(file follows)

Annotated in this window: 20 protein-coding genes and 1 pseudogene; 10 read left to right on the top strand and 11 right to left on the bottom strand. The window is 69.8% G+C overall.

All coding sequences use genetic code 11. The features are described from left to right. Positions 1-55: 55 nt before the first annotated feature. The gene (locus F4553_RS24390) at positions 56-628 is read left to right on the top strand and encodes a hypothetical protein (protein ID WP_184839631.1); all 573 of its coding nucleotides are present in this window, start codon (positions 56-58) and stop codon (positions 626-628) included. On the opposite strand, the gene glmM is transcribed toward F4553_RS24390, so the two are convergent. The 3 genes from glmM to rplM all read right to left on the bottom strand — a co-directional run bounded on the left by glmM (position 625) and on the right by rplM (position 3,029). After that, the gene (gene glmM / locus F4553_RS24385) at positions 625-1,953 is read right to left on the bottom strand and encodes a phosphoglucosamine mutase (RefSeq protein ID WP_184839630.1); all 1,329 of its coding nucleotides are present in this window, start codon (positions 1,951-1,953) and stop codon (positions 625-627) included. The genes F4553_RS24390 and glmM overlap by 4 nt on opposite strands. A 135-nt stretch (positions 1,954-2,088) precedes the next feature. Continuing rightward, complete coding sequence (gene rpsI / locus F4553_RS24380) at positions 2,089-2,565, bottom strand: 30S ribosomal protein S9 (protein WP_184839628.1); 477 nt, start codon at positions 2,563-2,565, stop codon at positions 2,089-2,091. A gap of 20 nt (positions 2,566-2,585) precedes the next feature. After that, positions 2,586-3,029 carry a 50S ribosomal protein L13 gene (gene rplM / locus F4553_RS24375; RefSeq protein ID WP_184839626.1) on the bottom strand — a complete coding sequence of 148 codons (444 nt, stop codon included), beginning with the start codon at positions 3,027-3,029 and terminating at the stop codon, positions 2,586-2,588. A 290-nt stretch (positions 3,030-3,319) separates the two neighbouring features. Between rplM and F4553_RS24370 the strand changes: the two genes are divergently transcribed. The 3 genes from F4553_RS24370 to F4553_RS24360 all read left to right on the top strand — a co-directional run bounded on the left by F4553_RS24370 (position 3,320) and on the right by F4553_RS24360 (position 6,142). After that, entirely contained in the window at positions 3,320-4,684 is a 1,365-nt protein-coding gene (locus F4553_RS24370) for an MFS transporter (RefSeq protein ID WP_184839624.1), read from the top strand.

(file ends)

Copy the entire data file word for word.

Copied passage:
Annotated in this window: 20 protein-coding genes and 1 pseudogene; 10 read left to right on the top strand and 11 right to left on the bottom strand. The window is 69.8% G+C overall.

All coding sequences use genetic code 11. The features are described from left to right. Positions 1-55: 55 nt before the first annotated feature. The gene (locus F4553_RS24390) at positions 56-628 is read left to right on the top strand and encodes a hypothetical protein (protein ID WP_184839631.1); all 573 of its coding nucleotides are present in this window, start codon (positions 56-58) and stop codon (positions 626-628) included. On the opposite strand, the gene glmM is transcribed toward F4553_RS24390, so the two are convergent. The 3 genes from glmM to rplM all read right to left on the bottom strand — a co-directional run bounded on the left by glmM (position 625) and on the right by rplM (position 3,029). After that, the gene (gene glmM / locus F4553_RS24385) at positions 625-1,953 is read right to left on the bottom strand and encodes a phosphoglucosamine mutase (RefSeq protein ID WP_184839630.1); all 1,329 of its coding nucleotides are present in this window, start codon (positions 1,951-1,953) and stop codon (positions 625-627) included. The genes F4553_RS24390 and glmM overlap by 4 nt on opposite strands. A 135-nt stretch (positions 1,954-2,088) precedes the next feature. Continuing rightward, complete coding sequence (gene rpsI / locus F4553_RS24380) at positions 2,089-2,565, bottom strand: 30S ribosomal protein S9 (protein WP_184839628.1); 477 nt, start codon at positions 2,563-2,565, stop codon at positions 2,089-2,091. A gap of 20 nt (positions 2,566-2,585) precedes the next feature. After that, positions 2,586-3,029 carry a 50S ribosomal protein L13 gene (gene rplM / locus F4553_RS24375; RefSeq protein ID WP_184839626.1) on the bottom strand — a complete coding sequence of 148 codons (444 nt, stop codon included), beginning with the start codon at positions 3,027-3,029 and terminating at the stop codon, positions 2,586-2,588. A 290-nt stretch (positions 3,030-3,319) separates the two neighbouring features. Between rplM and F4553_RS24370 the strand changes: the two genes are divergently transcribed. The 3 genes from F4553_RS24370 to F4553_RS24360 all read left to right on the top strand — a co-directional run bounded on the left by F4553_RS24370 (position 3,320) and on the right by F4553_RS24360 (position 6,142). After that, entirely contained in the window at positions 3,320-4,684 is a 1,365-nt protein-coding gene (locus F4553_RS24370) for an MFS transporter (RefSeq protein ID WP_184839624.1), read from the top strand.